Mar 16, 2021
There are about 20 predisposing factors that can lead to their development. These are largely biomechanical, related to the way you walk and how the shape of your feet changes as you move. You’re more likely to develop bunions if the height of your arch changes significantly between non-weight-bearing and weight-bearing. Anything over 1cm is considered significant.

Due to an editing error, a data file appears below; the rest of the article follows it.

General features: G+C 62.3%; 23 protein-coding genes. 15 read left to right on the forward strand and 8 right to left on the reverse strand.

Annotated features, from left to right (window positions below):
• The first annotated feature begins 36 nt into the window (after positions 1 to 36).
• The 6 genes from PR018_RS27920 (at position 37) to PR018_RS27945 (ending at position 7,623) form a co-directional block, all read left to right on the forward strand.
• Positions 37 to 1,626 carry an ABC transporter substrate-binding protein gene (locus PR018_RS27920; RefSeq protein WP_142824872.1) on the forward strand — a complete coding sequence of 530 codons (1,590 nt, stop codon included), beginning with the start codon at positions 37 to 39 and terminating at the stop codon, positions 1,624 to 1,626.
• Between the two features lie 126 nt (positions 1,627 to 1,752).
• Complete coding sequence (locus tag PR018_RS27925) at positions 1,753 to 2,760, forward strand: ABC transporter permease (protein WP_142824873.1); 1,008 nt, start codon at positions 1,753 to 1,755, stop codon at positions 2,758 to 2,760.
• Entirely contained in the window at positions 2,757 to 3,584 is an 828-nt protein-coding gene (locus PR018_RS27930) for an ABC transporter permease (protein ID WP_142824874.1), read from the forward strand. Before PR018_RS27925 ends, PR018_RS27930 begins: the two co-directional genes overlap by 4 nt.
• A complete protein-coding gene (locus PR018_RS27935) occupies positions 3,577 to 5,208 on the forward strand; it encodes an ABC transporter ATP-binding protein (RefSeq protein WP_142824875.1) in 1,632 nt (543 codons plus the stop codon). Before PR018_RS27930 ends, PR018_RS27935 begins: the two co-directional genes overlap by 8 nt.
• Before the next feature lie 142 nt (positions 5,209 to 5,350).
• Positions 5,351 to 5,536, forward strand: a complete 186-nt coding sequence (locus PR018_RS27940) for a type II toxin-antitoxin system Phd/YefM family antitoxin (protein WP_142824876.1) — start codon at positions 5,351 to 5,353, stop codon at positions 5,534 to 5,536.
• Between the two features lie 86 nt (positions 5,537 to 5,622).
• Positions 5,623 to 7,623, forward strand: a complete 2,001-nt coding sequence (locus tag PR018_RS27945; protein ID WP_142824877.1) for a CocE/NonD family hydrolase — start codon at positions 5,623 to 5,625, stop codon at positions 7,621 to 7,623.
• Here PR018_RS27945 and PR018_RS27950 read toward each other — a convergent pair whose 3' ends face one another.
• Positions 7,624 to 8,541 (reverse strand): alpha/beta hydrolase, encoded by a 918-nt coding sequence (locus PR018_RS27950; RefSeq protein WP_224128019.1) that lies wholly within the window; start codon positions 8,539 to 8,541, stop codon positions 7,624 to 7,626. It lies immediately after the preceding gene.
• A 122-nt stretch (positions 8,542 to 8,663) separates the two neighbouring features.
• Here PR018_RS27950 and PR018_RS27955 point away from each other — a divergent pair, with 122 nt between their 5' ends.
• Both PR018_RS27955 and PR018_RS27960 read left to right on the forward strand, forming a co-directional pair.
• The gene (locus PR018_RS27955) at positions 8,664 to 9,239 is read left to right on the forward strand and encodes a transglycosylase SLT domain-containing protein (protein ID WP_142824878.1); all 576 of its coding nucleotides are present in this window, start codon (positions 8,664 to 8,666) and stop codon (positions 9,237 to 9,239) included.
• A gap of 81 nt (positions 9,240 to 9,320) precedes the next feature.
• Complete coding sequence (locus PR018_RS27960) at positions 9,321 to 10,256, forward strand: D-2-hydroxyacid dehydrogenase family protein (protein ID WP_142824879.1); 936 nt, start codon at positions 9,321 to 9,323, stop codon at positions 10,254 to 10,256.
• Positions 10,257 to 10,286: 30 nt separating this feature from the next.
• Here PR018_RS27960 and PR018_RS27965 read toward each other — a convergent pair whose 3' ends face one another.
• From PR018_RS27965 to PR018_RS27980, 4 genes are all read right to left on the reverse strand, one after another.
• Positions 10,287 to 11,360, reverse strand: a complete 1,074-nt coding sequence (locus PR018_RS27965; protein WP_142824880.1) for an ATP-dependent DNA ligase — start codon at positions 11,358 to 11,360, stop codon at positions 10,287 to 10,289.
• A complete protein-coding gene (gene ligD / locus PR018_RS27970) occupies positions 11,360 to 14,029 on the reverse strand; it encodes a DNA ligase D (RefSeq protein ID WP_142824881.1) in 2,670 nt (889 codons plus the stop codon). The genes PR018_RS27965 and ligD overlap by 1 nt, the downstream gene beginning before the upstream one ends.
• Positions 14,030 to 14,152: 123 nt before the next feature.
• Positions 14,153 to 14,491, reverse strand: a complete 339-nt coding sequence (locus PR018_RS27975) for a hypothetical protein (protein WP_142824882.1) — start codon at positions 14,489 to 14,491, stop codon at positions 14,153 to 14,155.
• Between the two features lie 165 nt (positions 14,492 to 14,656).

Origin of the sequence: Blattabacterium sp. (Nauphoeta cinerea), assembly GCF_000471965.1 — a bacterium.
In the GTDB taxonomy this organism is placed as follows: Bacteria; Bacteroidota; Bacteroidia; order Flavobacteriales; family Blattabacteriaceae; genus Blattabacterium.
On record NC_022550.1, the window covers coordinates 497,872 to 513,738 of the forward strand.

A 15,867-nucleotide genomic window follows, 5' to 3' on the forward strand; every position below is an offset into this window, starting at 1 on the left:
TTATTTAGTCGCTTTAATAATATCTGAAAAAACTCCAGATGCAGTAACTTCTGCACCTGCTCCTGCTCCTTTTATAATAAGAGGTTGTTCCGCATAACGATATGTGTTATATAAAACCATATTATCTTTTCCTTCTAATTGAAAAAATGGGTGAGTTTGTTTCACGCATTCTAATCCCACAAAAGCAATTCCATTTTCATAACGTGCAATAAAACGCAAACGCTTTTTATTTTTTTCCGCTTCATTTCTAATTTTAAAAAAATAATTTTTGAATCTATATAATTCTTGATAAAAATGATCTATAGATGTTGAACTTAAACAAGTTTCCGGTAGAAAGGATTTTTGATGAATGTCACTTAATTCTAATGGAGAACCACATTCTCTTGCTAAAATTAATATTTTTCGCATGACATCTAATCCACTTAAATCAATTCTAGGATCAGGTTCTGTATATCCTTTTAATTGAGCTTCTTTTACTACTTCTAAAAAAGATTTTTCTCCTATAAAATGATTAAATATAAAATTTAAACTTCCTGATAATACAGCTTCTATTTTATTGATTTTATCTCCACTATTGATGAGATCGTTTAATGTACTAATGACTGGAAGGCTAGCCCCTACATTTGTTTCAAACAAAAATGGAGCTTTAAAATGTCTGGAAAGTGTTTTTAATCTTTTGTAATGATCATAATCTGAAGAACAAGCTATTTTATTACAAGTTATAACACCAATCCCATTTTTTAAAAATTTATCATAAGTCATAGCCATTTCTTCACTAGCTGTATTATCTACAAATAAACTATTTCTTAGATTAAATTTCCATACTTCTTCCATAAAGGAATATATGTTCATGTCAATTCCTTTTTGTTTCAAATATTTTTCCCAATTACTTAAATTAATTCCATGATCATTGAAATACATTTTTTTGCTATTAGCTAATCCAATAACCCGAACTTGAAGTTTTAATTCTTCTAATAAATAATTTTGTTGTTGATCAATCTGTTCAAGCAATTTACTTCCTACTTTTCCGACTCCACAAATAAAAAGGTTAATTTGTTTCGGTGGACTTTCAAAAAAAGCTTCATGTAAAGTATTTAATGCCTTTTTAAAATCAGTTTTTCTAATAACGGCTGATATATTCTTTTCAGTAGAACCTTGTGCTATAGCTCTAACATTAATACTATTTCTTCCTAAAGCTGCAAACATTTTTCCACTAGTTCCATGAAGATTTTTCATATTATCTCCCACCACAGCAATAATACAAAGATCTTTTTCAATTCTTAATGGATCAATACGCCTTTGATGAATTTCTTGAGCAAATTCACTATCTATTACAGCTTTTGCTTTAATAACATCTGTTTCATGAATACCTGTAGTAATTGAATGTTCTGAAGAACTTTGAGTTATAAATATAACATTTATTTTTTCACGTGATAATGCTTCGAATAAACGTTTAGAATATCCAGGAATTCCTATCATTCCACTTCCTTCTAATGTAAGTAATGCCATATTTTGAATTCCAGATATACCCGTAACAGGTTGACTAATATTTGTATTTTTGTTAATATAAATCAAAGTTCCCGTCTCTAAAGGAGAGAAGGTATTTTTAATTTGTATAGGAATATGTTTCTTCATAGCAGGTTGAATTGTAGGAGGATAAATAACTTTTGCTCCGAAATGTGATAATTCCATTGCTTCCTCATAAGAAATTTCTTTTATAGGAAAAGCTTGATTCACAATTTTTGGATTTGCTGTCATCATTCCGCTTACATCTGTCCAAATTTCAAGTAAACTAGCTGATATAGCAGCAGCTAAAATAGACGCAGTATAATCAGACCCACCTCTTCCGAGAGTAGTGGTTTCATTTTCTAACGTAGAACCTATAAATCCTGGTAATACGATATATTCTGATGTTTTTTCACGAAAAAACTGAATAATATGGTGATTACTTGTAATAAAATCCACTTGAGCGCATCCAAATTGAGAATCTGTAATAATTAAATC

Footwear that’s too big or tight can also play a role in bunion development. Women tend to end up in poor fitting or badly designed footwear such as high heels, which increases the risk of developing bunions.
Women also have a wider pelvis than men. This increases the Q angle of the knee, leading to increased foot pronation which places more pressure on the big toe joint, which can lead to a bunion.
Lastly, women’s feet are likely to spread during pregnancy which could significantly increase the likelihood of developing bunions.
Both footwear choices and anatomical differences lead to an increased likelihood of women developing bunions.